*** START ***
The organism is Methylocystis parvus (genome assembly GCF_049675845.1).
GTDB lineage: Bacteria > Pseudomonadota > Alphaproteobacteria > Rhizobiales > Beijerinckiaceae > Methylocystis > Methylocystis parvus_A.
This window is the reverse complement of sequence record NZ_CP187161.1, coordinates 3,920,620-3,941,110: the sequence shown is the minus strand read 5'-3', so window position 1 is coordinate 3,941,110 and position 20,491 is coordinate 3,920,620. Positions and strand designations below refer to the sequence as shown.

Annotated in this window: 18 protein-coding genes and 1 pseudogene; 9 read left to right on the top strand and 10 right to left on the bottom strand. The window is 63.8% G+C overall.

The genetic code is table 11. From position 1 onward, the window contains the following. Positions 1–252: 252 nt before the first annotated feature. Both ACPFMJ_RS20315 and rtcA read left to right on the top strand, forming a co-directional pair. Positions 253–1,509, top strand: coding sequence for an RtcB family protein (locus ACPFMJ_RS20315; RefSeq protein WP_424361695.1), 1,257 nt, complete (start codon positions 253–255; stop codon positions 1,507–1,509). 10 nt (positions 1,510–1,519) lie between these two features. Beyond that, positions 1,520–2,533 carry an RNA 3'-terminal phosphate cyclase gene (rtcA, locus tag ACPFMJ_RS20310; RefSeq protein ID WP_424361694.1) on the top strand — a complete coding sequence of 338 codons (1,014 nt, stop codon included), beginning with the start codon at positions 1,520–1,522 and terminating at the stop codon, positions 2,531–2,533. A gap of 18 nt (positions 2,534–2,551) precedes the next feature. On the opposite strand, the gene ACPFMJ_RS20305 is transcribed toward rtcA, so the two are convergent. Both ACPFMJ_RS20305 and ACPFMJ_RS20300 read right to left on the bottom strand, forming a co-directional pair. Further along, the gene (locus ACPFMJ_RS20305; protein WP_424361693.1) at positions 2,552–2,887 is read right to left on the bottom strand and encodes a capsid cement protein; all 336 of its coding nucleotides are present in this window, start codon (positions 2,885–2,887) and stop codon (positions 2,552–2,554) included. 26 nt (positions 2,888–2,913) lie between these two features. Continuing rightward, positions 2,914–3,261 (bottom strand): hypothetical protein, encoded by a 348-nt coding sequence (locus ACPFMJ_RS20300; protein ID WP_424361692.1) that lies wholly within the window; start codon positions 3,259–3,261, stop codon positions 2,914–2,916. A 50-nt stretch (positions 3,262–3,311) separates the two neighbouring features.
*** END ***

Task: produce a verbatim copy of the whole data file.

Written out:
The organism is Methylocystis parvus (genome assembly GCF_049675845.1).
GTDB lineage: Bacteria > Pseudomonadota > Alphaproteobacteria > Rhizobiales > Beijerinckiaceae > Methylocystis > Methylocystis parvus_A.
This window is the reverse complement of sequence record NZ_CP187161.1, coordinates 3,920,620-3,941,110: the sequence shown is the minus strand read 5'-3', so window position 1 is coordinate 3,941,110 and position 20,491 is coordinate 3,920,620. Positions and strand designations below refer to the sequence as shown.

Annotated in this window: 18 protein-coding genes and 1 pseudogene; 9 read left to right on the top strand and 10 right to left on the bottom strand. The window is 63.8% G+C overall.

The genetic code is table 11. From position 1 onward, the window contains the following. Positions 1–252: 252 nt before the first annotated feature. Both ACPFMJ_RS20315 and rtcA read left to right on the top strand, forming a co-directional pair. Positions 253–1,509, top strand: coding sequence for an RtcB family protein (locus ACPFMJ_RS20315; RefSeq protein WP_424361695.1), 1,257 nt, complete (start codon positions 253–255; stop codon positions 1,507–1,509). 10 nt (positions 1,510–1,519) lie between these two features. Beyond that, positions 1,520–2,533 carry an RNA 3'-terminal phosphate cyclase gene (rtcA, locus tag ACPFMJ_RS20310; RefSeq protein ID WP_424361694.1) on the top strand — a complete coding sequence of 338 codons (1,014 nt, stop codon included), beginning with the start codon at positions 1,520–1,522 and terminating at the stop codon, positions 2,531–2,533. A gap of 18 nt (positions 2,534–2,551) precedes the next feature. On the opposite strand, the gene ACPFMJ_RS20305 is transcribed toward rtcA, so the two are convergent. Both ACPFMJ_RS20305 and ACPFMJ_RS20300 read right to left on the bottom strand, forming a co-directional pair. Further along, the gene (locus ACPFMJ_RS20305; protein WP_424361693.1) at positions 2,552–2,887 is read right to left on the bottom strand and encodes a capsid cement protein; all 336 of its coding nucleotides are present in this window, start codon (positions 2,885–2,887) and stop codon (positions 2,552–2,554) included. 26 nt (positions 2,888–2,913) lie between these two features. Continuing rightward, positions 2,914–3,261 (bottom strand): hypothetical protein, encoded by a 348-nt coding sequence (locus ACPFMJ_RS20300; protein ID WP_424361692.1) that lies wholly within the window; start codon positions 3,259–3,261, stop codon positions 2,914–2,916. A 50-nt stretch (positions 3,262–3,311) separates the two neighbouring features.